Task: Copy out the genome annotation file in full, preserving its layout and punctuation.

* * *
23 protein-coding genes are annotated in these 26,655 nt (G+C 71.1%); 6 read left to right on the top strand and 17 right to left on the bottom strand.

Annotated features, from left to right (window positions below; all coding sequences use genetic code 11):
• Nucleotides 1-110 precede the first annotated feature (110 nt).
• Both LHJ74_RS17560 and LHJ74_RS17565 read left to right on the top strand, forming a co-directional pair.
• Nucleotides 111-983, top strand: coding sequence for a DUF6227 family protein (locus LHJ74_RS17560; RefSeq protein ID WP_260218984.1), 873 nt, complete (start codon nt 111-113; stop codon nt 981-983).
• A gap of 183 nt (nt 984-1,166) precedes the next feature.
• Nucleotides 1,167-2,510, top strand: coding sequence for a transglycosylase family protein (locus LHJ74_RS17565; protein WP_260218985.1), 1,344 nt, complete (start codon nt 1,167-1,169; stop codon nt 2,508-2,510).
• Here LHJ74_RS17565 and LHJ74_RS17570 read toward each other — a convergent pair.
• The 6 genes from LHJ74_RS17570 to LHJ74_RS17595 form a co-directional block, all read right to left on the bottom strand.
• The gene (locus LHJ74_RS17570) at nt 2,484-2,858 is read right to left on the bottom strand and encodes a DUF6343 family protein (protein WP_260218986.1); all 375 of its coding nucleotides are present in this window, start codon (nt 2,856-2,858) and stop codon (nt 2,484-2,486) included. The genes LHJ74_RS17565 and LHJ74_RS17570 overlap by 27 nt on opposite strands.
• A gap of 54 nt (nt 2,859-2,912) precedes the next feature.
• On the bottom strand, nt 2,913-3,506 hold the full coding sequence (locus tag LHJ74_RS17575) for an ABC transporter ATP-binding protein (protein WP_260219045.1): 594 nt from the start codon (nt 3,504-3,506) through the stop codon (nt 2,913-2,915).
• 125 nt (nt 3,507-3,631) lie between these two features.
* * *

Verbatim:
23 protein-coding genes are annotated in these 26,655 nt (G+C 71.1%); 6 read left to right on the top strand and 17 right to left on the bottom strand.

Annotated features, from left to right (window positions below; all coding sequences use genetic code 11):
• Nucleotides 1-110 precede the first annotated feature (110 nt).
• Both LHJ74_RS17560 and LHJ74_RS17565 read left to right on the top strand, forming a co-directional pair.
• Nucleotides 111-983, top strand: coding sequence for a DUF6227 family protein (locus LHJ74_RS17560; RefSeq protein ID WP_260218984.1), 873 nt, complete (start codon nt 111-113; stop codon nt 981-983).
• A gap of 183 nt (nt 984-1,166) precedes the next feature.
• Nucleotides 1,167-2,510, top strand: coding sequence for a transglycosylase family protein (locus LHJ74_RS17565; protein WP_260218985.1), 1,344 nt, complete (start codon nt 1,167-1,169; stop codon nt 2,508-2,510).
• Here LHJ74_RS17565 and LHJ74_RS17570 read toward each other — a convergent pair.
• The 6 genes from LHJ74_RS17570 to LHJ74_RS17595 form a co-directional block, all read right to left on the bottom strand.
• The gene (locus LHJ74_RS17570) at nt 2,484-2,858 is read right to left on the bottom strand and encodes a DUF6343 family protein (protein WP_260218986.1); all 375 of its coding nucleotides are present in this window, start codon (nt 2,856-2,858) and stop codon (nt 2,484-2,486) included. The genes LHJ74_RS17565 and LHJ74_RS17570 overlap by 27 nt on opposite strands.
• A gap of 54 nt (nt 2,859-2,912) precedes the next feature.
• On the bottom strand, nt 2,913-3,506 hold the full coding sequence (locus tag LHJ74_RS17575) for an ABC transporter ATP-binding protein (protein WP_260219045.1): 594 nt from the start codon (nt 3,504-3,506) through the stop codon (nt 2,913-2,915).
• 125 nt (nt 3,507-3,631) lie between these two features.